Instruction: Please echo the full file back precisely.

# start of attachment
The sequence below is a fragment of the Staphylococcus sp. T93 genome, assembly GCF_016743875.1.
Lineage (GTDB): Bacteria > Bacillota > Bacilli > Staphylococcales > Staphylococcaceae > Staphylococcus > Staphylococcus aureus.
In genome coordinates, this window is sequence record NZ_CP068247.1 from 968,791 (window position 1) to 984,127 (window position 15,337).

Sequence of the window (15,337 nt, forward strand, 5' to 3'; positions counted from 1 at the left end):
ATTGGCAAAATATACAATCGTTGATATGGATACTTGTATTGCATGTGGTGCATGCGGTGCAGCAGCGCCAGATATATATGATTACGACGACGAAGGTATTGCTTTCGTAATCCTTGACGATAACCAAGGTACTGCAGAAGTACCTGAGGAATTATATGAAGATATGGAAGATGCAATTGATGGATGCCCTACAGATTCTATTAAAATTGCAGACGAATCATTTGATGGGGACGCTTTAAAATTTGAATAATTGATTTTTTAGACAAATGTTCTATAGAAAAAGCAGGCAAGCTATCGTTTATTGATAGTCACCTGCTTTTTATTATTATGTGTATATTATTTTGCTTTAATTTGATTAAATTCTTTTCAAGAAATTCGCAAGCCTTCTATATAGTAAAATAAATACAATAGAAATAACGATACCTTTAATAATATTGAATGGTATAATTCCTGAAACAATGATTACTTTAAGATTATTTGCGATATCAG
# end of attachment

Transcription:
The sequence below is a fragment of the Staphylococcus sp. T93 genome, assembly GCF_016743875.1.
Lineage (GTDB): Bacteria > Bacillota > Bacilli > Staphylococcales > Staphylococcaceae > Staphylococcus > Staphylococcus aureus.
In genome coordinates, this window is sequence record NZ_CP068247.1 from 968,791 (window position 1) to 984,127 (window position 15,337).

Sequence of the window (15,337 nt, forward strand, 5' to 3'; positions counted from 1 at the left end):
ATTGGCAAAATATACAATCGTTGATATGGATACTTGTATTGCATGTGGTGCATGCGGTGCAGCAGCGCCAGATATATATGATTACGACGACGAAGGTATTGCTTTCGTAATCCTTGACGATAACCAAGGTACTGCAGAAGTACCTGAGGAATTATATGAAGATATGGAAGATGCAATTGATGGATGCCCTACAGATTCTATTAAAATTGCAGACGAATCATTTGATGGGGACGCTTTAAAATTTGAATAATTGATTTTTTAGACAAATGTTCTATAGAAAAAGCAGGCAAGCTATCGTTTATTGATAGTCACCTGCTTTTTATTATTATGTGTATATTATTTTGCTTTAATTTGATTAAATTCTTTTCAAGAAATTCGCAAGCCTTCTATATAGTAAAATAAATACAATAGAAATAACGATACCTTTAATAATATTGAATGGTATAATTCCTGAAACAATGATTACTTTAAGATTATTTGCGATATCAG